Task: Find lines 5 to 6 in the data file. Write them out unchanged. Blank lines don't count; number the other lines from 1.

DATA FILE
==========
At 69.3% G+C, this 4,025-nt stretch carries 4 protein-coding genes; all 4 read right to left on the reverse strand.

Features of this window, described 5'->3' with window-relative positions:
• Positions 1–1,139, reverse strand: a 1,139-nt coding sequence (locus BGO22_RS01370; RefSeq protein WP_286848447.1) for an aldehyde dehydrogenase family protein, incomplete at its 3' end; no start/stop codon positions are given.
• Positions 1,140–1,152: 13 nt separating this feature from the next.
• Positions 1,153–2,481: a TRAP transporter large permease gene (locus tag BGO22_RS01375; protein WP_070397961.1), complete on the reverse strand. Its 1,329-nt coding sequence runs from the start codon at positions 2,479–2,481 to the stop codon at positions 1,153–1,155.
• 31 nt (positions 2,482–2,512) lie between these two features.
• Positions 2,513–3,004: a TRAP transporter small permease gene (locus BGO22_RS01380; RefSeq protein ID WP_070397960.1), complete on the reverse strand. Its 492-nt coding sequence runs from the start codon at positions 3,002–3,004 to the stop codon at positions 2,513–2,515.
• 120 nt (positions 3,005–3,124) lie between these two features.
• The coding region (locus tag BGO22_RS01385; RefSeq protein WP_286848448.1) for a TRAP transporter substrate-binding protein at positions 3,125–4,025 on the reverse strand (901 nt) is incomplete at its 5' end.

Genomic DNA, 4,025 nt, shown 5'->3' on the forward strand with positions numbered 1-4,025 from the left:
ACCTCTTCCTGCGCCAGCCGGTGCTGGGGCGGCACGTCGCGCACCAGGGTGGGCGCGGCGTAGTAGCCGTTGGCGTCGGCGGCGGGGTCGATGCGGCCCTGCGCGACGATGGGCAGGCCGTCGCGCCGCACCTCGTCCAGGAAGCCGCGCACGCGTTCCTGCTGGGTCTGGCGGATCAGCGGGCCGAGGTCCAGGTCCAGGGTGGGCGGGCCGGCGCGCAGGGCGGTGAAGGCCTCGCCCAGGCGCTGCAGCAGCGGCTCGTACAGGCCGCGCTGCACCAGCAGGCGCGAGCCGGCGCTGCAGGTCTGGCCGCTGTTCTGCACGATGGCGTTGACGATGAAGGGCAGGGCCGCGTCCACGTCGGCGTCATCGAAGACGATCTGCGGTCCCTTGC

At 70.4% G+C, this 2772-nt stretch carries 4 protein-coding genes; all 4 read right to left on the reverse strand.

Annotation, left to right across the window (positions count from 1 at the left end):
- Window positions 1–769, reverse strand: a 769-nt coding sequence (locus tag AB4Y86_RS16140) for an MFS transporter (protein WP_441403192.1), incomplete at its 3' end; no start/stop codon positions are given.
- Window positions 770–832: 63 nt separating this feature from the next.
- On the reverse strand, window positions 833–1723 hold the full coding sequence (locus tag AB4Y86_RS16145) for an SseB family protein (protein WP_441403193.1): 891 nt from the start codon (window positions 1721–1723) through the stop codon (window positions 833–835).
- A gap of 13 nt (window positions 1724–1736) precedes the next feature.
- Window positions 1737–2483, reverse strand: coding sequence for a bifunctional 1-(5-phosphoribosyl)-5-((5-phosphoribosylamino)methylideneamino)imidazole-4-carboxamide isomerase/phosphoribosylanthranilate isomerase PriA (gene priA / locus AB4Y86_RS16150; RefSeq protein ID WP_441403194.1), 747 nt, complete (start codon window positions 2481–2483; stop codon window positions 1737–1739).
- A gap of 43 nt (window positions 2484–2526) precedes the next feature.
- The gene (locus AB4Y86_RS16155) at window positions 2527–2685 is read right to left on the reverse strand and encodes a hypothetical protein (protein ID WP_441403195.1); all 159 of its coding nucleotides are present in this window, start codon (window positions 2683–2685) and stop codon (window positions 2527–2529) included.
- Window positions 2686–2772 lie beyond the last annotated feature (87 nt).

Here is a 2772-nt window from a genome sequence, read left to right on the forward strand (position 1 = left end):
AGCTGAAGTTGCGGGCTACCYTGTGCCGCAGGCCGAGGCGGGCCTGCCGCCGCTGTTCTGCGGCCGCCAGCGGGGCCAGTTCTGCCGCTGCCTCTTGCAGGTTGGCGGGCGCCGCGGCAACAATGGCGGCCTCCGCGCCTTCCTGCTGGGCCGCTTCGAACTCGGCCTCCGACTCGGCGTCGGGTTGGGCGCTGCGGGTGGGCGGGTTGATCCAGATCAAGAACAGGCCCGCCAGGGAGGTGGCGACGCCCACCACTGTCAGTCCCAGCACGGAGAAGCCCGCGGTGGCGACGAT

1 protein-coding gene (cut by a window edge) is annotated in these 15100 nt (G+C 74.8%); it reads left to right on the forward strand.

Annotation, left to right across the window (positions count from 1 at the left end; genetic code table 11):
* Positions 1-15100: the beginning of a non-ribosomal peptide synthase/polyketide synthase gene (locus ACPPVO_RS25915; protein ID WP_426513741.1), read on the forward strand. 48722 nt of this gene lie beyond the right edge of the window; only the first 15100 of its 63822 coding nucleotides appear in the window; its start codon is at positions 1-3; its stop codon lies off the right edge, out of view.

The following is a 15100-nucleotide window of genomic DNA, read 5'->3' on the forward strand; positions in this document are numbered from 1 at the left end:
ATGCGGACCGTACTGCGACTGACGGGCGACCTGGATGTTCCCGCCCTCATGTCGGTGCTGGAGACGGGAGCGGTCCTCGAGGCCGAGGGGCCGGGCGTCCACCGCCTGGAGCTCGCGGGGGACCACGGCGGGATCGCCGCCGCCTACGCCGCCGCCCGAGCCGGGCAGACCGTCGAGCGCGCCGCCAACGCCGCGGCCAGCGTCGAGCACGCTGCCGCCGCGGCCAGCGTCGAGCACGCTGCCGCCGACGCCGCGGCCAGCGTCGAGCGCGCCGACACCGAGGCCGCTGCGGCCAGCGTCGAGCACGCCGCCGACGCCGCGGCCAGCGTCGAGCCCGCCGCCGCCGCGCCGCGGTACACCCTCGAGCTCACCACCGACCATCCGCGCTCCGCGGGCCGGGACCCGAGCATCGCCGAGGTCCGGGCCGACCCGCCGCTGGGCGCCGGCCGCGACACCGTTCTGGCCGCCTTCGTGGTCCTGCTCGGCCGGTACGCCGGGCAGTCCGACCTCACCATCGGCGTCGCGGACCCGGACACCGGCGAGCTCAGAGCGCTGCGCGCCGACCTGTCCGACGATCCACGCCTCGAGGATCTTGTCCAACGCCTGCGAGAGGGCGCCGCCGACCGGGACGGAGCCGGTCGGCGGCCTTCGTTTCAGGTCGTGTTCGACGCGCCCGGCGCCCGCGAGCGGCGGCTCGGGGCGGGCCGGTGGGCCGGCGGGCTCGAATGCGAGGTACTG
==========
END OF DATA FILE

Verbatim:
• Positions 1,153–2,481: a TRAP transporter large permease gene (locus tag BGO22_RS01375; protein WP_070397961.1), complete on the reverse strand. Its 1,329-nt coding sequence runs from the start codon at positions 2,479–2,481 to the stop codon at positions 1,153–1,155.
• 31 nt (positions 2,482–2,512) lie between these two features.